Tenara: Awesome. Thank you April! So now we’re going to zoom back a bit to High Pressure Fire Service, out of Fringe Festival land and back to HPFS. I want to give some context about this podcast episode, which you will notice has a bit of a different tone. So we’re gearing up for Team Sunshine Performance Corporation’s third installment of their 24 year performance experiment, The Sincerity Project. The show, which draws material from its creators real lives, follows the seven-person ensemble through the passage of time. As the piece reflects on aging and growing older, we thought it might be interesting to get one of the creators, Ben Camp, in conversation with someone who’s at a very different life stage than he is – namely, his four year old daughter, Sydney.

So in this episode you will hear many things – cats, some tunes from Frozen, four year olds leaping around the house, Sydney’s mom, and tricycles. Listen in on the sweet pre-school musings on what it means to be older, and also to be Elsa.

Sarah (Sydney’s mom): But this is one of the harder things to do on a kid’s head.

Sydney: Play!

Tenara: Play?

Sarah: Play what, what are you asking, Sydney?

Sydney: I was asking play.

Sarah: Like do you want to play? Instead of me doing your hair?

Sydney: Uh huh.

Sarah: Okay, guess what, I’m going to be done in about one minute. Can you wait one more minute?

Sydney: Yeah.

Ben: You can say, good job, mom, thanks for your help.

Sydney: Good job, mom.

Sarah: You’re welcome, kiddo.

Tenara: Have you ever seen your mom or your dad perform in a show at FringeArts before?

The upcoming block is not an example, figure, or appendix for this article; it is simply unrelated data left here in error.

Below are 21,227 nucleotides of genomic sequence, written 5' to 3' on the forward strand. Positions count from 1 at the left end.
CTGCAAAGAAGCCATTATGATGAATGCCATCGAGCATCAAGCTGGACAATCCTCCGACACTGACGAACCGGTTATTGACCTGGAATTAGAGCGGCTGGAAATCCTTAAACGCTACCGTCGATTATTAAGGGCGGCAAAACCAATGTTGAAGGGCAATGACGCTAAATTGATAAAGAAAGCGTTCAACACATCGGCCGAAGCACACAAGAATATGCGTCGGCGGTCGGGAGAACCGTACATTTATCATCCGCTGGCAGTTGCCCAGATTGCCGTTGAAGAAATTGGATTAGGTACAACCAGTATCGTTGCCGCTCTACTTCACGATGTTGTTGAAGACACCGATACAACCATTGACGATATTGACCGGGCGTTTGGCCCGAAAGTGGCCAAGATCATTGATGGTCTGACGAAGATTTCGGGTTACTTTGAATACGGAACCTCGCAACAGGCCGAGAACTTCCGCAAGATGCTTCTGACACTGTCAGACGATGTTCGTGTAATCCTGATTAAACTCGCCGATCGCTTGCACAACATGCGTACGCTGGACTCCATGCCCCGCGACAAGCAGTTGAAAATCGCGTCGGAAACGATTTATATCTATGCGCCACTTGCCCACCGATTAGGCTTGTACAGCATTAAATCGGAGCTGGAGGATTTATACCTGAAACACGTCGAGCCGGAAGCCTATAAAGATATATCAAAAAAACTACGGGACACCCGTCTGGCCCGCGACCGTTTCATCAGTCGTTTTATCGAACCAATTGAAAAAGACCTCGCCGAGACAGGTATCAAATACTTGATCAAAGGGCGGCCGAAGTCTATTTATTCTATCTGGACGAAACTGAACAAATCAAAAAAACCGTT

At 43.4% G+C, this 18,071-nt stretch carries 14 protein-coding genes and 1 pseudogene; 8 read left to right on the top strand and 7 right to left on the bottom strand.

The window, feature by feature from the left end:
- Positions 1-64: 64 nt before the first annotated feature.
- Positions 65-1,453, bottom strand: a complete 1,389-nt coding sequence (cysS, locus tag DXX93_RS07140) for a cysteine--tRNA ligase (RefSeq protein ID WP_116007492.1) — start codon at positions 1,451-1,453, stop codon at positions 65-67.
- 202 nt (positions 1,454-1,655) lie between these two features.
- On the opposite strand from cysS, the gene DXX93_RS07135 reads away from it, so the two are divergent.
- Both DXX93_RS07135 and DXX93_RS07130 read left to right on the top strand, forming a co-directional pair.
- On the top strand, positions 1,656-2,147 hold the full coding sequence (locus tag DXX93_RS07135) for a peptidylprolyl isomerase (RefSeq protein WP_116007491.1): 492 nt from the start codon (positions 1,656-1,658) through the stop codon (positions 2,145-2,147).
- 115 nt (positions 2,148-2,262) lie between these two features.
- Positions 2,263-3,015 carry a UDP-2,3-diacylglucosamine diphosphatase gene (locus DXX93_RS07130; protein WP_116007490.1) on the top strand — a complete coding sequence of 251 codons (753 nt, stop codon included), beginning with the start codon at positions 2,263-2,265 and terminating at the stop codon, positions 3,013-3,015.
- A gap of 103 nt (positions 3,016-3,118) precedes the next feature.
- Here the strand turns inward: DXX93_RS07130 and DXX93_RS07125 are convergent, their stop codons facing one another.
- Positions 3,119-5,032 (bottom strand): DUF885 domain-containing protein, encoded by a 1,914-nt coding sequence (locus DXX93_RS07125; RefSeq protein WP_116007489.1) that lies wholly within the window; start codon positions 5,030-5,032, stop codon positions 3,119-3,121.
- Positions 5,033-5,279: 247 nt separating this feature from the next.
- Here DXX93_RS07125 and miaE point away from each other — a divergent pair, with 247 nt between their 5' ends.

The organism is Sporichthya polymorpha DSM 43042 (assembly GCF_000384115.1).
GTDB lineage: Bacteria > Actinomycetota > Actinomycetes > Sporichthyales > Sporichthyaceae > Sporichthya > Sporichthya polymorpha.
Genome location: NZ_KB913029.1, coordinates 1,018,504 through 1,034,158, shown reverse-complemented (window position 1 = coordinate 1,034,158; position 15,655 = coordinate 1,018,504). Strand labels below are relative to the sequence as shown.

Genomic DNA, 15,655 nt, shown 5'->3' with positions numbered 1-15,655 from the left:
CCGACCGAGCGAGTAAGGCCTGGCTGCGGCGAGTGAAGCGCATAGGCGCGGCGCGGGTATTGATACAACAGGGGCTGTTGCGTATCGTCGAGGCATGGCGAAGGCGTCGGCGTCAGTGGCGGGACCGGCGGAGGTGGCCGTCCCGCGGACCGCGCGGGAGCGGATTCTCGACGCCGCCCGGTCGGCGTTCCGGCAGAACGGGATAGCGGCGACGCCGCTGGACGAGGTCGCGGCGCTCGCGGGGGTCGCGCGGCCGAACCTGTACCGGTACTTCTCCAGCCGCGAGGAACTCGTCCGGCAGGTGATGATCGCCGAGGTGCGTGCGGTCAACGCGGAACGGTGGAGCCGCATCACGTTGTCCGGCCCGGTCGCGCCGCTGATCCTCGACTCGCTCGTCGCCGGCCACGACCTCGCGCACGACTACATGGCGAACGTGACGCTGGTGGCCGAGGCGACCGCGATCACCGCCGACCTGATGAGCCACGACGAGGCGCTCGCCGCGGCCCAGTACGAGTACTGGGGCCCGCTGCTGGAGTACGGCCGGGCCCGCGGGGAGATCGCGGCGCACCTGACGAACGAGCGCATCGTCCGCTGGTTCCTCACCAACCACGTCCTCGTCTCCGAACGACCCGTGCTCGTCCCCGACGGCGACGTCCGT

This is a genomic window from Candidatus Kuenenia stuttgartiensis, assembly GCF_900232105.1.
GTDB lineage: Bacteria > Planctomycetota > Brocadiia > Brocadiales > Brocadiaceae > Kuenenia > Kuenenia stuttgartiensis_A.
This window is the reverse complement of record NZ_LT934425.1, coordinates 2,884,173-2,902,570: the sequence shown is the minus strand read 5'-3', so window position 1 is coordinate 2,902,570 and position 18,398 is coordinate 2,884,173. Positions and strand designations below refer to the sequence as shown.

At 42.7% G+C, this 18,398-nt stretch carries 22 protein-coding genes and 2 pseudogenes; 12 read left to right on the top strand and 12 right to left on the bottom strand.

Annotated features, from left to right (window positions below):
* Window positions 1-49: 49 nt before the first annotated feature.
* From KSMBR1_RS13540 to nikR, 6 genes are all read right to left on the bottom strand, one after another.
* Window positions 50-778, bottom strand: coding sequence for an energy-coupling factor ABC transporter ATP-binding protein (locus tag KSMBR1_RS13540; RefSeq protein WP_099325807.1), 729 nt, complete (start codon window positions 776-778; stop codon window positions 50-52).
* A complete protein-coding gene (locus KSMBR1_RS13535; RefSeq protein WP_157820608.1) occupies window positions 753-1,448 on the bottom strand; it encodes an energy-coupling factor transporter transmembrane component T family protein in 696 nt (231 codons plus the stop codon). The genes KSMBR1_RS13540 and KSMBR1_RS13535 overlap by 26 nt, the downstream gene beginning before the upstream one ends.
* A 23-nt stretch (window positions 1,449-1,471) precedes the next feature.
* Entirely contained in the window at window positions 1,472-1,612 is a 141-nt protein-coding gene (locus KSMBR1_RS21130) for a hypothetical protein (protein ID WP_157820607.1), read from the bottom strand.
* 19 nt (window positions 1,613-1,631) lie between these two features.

Sydney: No.

Ben: Did you see me in a show one time?

Sydney: Yeah.

Tenara: What show was that? Do you remember?

Sydney: No.

Tenara: What was it like watching your dad perform in a show?

Sydney: Um. I think it was fun.

Tenara: You think it was fun?

Sydney: And just like a little boring because we didn’t get to play!

Tenara: Yeah, that’s tough.

Ben: That can be a real problem with shows.

Sydney: I go to Elaina’s show with Nana one time and when I just got to sit it was boring but when Nana let me take off my shoes and get to dance and like play during the show, it was more fun.

Ben: My sister Elaina, her show had a sensory-friendly/relaxed performance evening and that was lots of fun.

Sarah: Alright Sydney, guess what. You did it. You have double braids that look incredible.

Ben: They do look incredible!

Tenara: That’s so good!

Ben: Whoa.

Sydney: I’m the teacher, you two are the students.

Ben: So Sydney, let’s do a couple more questions and then we’ll play school or we could try to do them at the same time, but if we could do at least one more question before we play school, that might be good.

Sydney: …How was your day?

Tenara: Oh that’s a really nice question to ask, my day so far has been pretty good, but I actually have a question to ask you.

Sydney: What?

Tenara: Well, this is an interesting moment, right, because your dad is working on a show that as far as I know right now they’re talking about getting older, so I thought maybe I could ask you some questions about getting older. Do you remember being a baby?